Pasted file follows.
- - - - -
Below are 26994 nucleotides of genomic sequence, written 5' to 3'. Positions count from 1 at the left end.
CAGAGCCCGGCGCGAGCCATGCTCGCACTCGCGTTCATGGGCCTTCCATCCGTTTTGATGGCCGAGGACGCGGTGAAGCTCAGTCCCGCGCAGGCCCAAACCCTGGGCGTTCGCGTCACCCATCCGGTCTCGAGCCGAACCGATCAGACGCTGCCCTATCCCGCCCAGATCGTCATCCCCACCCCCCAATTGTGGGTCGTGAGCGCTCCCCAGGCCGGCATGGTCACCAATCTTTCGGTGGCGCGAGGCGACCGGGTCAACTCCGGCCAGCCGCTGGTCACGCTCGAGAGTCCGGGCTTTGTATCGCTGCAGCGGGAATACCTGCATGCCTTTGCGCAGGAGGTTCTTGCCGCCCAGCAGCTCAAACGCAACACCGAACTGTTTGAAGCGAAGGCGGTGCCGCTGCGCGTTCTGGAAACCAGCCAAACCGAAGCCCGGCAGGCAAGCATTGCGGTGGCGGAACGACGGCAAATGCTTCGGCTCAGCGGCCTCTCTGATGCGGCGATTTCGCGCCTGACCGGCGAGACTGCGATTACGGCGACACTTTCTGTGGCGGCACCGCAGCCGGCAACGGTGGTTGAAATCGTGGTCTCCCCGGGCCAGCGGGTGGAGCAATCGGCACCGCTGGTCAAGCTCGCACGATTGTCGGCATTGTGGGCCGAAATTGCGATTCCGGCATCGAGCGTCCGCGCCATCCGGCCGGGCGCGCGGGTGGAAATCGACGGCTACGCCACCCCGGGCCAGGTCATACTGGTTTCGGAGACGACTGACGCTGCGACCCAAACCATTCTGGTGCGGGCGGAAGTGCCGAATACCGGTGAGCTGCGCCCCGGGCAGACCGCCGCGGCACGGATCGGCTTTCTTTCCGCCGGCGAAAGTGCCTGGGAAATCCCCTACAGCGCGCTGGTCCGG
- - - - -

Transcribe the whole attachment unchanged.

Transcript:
Below are 26994 nucleotides of genomic sequence, written 5' to 3'. Positions count from 1 at the left end.
CAGAGCCCGGCGCGAGCCATGCTCGCACTCGCGTTCATGGGCCTTCCATCCGTTTTGATGGCCGAGGACGCGGTGAAGCTCAGTCCCGCGCAGGCCCAAACCCTGGGCGTTCGCGTCACCCATCCGGTCTCGAGCCGAACCGATCAGACGCTGCCCTATCCCGCCCAGATCGTCATCCCCACCCCCCAATTGTGGGTCGTGAGCGCTCCCCAGGCCGGCATGGTCACCAATCTTTCGGTGGCGCGAGGCGACCGGGTCAACTCCGGCCAGCCGCTGGTCACGCTCGAGAGTCCGGGCTTTGTATCGCTGCAGCGGGAATACCTGCATGCCTTTGCGCAGGAGGTTCTTGCCGCCCAGCAGCTCAAACGCAACACCGAACTGTTTGAAGCGAAGGCGGTGCCGCTGCGCGTTCTGGAAACCAGCCAAACCGAAGCCCGGCAGGCAAGCATTGCGGTGGCGGAACGACGGCAAATGCTTCGGCTCAGCGGCCTCTCTGATGCGGCGATTTCGCGCCTGACCGGCGAGACTGCGATTACGGCGACACTTTCTGTGGCGGCACCGCAGCCGGCAACGGTGGTTGAAATCGTGGTCTCCCCGGGCCAGCGGGTGGAGCAATCGGCACCGCTGGTCAAGCTCGCACGATTGTCGGCATTGTGGGCCGAAATTGCGATTCCGGCATCGAGCGTCCGCGCCATCCGGCCGGGCGCGCGGGTGGAAATCGACGGCTACGCCACCCCGGGCCAGGTCATACTGGTTTCGGAGACGACTGACGCTGCGACCCAAACCATTCTGGTGCGGGCGGAAGTGCCGAATACCGGTGAGCTGCGCCCCGGGCAGACCGCCGCGGCACGGATCGGCTTTCTTTCCGCCGGCGAAAGTGCCTGGGAAATCCCCTACAGCGCGCTGGTCCGG